CALIFORNIA: An inferno scorching swathes of southern California threatened the homes of more than 82,000 people Wednesday, sending flaming “firenadoes” tearing across the brush and prompting a state of emergency.
More than 1,300 firefighters were battling the giant blaze, with more on the way, but they were unable to contain the blaze on Wednesday.
Dramatic local TV news footage of the wildfire captured from the front line in the town of Phelan showed tornado-like flaming vortexes — known as “firenadoes” — sent spinning into the air by the unusual ferocity of the blaze.
“We have very, very dry brush, thick fuel, it helps move it along very quickly,” Lynne Tolmachoff, spokeswoman for the state firefighting agency Cal Fire, told AFP.
“It is very dangerous to the public and also to the firefighters.”
Governor Jerry Brown declared a state of emergency for San Bernardino County, just 60 miles (100 kilometers) east of Los Angeles, where the so-called Bluecut Fire was quickly growing, its cause still unclear.
The inferno began around 10:30 am (1730 GMT) Tuesday and has already burned through 30,000 acres (more than 12,000 hectares), according to the multi-agency Inciweb information site.
More than 34,500 homes were threatened and 82,640 people were under evacuation warnings.
“There is imminent threat to public safety, rail traffic and structures in the Cajon Pass, Lytle Creek, Wrightwood, Oak Hills and surrounding areas,” Inciweb said.
From the highway between Wrightwood and Lytle Creek, a thick cloud of smoke could be seen blanketing the entire valley.
Not worth your life
A dozen fire trucks awaited orders to evacuate Paso Lane, located between several hills that were being devoured by flames, columns of smoke billowing into the sky.
“The whole community is being evacuated,” said local firefighter Mike Anderson, who had been battling the blaze with his team for more than 24 straight hours.
“The fire is moving very fast straight through Highway 138, it is still growing.”
Chon Bribiescas of the US Forest Services said later that the evacuation area was being expanded, with the wind picking up and the temperature soaring to 100 degrees Fahrenheit (38 Celsius).
“The fire is consuming 100 acres in a few minutes instead of 100 per hour,” she told AFP, adding that many residents had decided against the best advice to remain in their homes.
“In California, we cannot force people from their homes, but that means we have firefighters that have to come back to the mandatory evacuation zones instead of fighting the fire.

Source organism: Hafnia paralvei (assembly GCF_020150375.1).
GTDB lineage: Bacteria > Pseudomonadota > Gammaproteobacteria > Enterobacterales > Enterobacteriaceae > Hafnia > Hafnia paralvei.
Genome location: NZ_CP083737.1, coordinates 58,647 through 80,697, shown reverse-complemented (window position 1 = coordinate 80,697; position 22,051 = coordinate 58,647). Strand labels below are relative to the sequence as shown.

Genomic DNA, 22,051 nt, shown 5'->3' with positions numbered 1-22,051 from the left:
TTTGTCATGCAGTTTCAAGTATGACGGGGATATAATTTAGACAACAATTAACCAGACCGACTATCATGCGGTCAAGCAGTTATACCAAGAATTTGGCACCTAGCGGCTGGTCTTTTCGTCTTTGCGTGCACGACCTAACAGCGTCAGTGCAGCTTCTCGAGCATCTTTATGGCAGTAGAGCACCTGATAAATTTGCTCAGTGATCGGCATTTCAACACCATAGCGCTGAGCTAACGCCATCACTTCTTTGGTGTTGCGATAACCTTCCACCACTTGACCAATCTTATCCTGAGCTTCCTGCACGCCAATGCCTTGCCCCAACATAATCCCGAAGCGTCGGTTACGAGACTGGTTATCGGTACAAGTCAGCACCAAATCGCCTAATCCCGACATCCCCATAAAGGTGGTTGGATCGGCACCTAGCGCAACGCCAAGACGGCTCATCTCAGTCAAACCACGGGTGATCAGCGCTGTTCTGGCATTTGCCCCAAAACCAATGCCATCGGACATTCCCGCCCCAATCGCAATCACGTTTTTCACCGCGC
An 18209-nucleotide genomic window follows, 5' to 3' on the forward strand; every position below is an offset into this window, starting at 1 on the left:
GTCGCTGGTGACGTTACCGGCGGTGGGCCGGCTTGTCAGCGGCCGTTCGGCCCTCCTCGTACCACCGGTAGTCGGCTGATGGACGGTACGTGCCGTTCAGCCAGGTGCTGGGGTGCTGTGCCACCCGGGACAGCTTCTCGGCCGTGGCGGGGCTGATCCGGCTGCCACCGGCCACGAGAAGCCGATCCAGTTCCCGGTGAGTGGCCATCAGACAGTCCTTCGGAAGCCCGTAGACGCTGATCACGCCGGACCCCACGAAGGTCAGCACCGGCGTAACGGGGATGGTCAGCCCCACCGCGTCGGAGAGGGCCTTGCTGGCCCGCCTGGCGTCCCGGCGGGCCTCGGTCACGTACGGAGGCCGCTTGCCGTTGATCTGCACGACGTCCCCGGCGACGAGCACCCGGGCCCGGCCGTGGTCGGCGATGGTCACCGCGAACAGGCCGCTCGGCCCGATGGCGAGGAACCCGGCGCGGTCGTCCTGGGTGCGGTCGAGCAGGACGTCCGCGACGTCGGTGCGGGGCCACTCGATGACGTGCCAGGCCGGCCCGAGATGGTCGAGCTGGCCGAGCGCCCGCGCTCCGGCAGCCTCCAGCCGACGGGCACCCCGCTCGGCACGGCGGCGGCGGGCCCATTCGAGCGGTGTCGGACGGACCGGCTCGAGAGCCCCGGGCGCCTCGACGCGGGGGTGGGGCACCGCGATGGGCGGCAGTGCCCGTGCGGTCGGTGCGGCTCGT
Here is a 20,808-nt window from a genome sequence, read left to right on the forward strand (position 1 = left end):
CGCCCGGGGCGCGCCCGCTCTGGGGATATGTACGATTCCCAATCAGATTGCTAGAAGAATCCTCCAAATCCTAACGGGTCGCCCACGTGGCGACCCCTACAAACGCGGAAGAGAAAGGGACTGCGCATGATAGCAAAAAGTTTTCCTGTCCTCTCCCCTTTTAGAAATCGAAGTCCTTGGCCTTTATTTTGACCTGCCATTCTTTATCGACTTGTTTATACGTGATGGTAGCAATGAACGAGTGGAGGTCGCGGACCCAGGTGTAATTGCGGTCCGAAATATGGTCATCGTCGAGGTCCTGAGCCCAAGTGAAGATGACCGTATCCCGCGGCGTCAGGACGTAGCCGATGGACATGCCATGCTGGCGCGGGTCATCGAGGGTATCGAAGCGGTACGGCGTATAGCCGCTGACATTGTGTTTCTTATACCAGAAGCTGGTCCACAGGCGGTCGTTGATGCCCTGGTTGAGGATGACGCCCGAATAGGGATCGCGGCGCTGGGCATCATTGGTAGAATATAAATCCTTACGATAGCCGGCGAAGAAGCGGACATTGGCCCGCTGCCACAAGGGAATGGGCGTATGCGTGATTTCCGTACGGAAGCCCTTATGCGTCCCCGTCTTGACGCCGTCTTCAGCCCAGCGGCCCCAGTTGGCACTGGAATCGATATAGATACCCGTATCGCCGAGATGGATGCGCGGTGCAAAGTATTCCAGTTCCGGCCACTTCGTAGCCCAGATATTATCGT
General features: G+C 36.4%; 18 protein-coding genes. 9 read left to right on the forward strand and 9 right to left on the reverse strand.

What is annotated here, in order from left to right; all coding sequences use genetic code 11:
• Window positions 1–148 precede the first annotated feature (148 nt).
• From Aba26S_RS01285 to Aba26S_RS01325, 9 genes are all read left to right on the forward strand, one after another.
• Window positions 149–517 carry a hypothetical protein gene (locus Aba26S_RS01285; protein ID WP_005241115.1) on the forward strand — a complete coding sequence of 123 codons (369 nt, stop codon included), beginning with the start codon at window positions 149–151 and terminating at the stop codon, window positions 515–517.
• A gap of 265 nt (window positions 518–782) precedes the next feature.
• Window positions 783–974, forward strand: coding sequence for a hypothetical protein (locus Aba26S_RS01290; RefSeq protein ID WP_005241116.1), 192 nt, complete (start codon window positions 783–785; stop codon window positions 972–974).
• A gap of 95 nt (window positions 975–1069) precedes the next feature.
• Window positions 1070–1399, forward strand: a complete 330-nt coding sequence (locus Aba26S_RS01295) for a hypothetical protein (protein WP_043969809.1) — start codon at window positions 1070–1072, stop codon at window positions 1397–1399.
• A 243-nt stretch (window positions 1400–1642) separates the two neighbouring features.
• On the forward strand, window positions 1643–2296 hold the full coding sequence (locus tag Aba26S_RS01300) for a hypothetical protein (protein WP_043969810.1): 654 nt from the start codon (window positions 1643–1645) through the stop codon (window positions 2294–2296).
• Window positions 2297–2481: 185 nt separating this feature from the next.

“I try to tell people that there is nothing in your home that is worth your life.”
At a gas station in the outpost of Pinon Hills, 10 miles northwest of the fire, Jeannine Yglesia was buying ice with her 24-year-old son.
“I have 17 to 18 people staying at my house now, friends and their families that have had to evacuate from Wrightwood,” she said.
Gail Nieto, a 65-year-old woman buying groceries, was forced to flee Wrightwood on Tuesday night.
“It’s the fourth time in 30 years, but it’s the fastest-growing fire I have ever seen,” she said, trembling.
Among equipment already deployed were 152 fire engines, eight air tankers plus two Very Large Air Tankers (VLATs), and eight helicopters, including night-flying helicopters.
The inferno has claimed one high-profile victim so far: the Summit Inn, an old-fashioned diner on the world-famous Route 66 that counted celebrities Elvis Presley and Clint Eastwood among its clientele.
Several roads were closed while two firefighters were injured after they were surrounded by flames. They were treated at a hospital and sent back out to fight the blaze, Inciweb said.
Elaine Bowder, 75, another resident living in the inferno’s path, said she may lose her new house.
“We have our important things and we are insured,” she said. “But we had to leave one of our cats at home.”
“I’m very upset, I’m very attached to her,” she added, breaking down in tears.
Colette Martinez, whose friends had offered her somewhere to stay, said she left her home with only what she needed. “The material things don’t matter. You can always get those back.”
California is in its fifth year of a record drought, with parts experiencing a heat wave and strong seasonal gusts known as the Santa Ana winds, a recipe for perfect wildfire conditions.
Thousands of firefighters are already committed to several other major fires — north of San Francisco, in central California’s wine region and in the scenic coastal area of Big Sur.